Ashley Mendola



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Ashley Mendola, PSY499: Independent Study
Faculty Mentor(s): Professor Pamela Schuetze, Psychology

Literature credits Mary Ainsworth and John Bowlby as the creators and principal researchers of attachment theory. While their research mainly focused on infant and child attachment, e.g. Ainsworth's Strange Situation Procedure, the premise that the lack of a loving environment impedes development is seemingly relevant in other age groups. The transition to college and early adulthood serves as a unique "Strange Situation" in itself, and the manner in which individuals rely on their parent(s) during this stressful time can give insight into their personal parent-child dynamics. The attachment of college-age students to their parent(s) provides a foundation for the student to begin to settle into adulthood and create their own identity. The focus of this study is to determine whether or not an association exists between a college student's parental attachment and their motivation and achievement in academics. Psychology students completed an online questionnaire which gathered basic demographic information and asked questions examining participants' parental relationships, academic achievement, and motivation for school. The parental attachment dimension was measured through the use of the Parental Attachment Questionnaire (PAQ), and the academic motivation dimension was examined with the Academic Motivation Scale (AMS-C 28). Academic achievement was measured by grade point average. Regression analyses will be used to test our hypothesis that, after controlling for relevant demographic covariates, those who are securely attached to their parents will show higher levels of both motivation and achievement in their studies.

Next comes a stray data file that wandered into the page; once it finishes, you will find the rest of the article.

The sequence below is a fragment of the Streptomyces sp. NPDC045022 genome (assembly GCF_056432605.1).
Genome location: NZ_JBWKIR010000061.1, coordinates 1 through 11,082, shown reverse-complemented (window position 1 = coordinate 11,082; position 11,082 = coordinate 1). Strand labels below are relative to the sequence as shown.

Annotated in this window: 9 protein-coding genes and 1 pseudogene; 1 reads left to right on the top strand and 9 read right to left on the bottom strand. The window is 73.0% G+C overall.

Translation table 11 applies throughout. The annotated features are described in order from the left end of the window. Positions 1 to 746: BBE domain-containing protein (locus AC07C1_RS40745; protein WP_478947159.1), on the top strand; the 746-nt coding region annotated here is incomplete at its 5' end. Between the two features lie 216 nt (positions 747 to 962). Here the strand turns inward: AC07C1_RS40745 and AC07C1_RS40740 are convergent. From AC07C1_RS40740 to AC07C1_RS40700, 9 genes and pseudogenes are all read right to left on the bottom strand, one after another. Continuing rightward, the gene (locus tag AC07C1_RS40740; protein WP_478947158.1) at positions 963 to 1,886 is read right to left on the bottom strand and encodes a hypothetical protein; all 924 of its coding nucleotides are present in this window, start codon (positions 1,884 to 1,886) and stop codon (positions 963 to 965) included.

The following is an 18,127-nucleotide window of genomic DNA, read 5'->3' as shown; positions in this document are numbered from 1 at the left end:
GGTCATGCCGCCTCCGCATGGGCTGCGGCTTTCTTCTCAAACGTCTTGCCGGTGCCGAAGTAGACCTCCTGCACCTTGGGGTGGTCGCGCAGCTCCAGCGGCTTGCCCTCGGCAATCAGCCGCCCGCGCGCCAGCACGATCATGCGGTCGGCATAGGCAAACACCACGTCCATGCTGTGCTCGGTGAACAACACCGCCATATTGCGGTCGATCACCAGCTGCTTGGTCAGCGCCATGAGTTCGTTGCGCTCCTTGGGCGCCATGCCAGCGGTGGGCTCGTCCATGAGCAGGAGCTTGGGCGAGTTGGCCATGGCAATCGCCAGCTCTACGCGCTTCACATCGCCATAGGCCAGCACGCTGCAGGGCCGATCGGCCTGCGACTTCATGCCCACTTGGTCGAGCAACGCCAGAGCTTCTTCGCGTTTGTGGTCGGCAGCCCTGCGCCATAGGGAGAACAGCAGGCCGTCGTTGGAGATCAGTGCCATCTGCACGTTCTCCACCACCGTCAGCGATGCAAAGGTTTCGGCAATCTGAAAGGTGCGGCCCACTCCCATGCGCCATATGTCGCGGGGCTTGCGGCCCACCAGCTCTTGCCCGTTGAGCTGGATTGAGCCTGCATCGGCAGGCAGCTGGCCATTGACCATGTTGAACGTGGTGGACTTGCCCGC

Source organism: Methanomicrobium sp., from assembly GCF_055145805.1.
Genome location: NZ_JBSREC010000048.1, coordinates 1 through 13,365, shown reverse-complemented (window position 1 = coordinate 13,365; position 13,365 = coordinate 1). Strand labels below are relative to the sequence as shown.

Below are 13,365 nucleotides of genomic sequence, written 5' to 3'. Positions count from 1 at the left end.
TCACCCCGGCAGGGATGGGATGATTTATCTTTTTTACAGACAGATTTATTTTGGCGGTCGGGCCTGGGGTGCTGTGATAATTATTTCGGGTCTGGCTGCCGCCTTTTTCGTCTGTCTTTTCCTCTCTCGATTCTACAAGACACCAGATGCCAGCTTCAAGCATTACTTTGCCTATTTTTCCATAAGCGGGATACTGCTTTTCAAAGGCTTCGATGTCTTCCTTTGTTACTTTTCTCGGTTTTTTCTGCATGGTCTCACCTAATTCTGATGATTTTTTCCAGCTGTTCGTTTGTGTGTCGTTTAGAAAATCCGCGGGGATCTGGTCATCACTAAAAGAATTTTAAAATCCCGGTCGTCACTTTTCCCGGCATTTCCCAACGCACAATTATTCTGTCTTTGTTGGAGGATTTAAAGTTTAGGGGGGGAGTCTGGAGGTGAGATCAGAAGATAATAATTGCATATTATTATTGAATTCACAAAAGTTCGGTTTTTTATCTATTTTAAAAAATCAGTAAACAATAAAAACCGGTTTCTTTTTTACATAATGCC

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Associations Between Parental Attachment and Academic Achievement and Motivation
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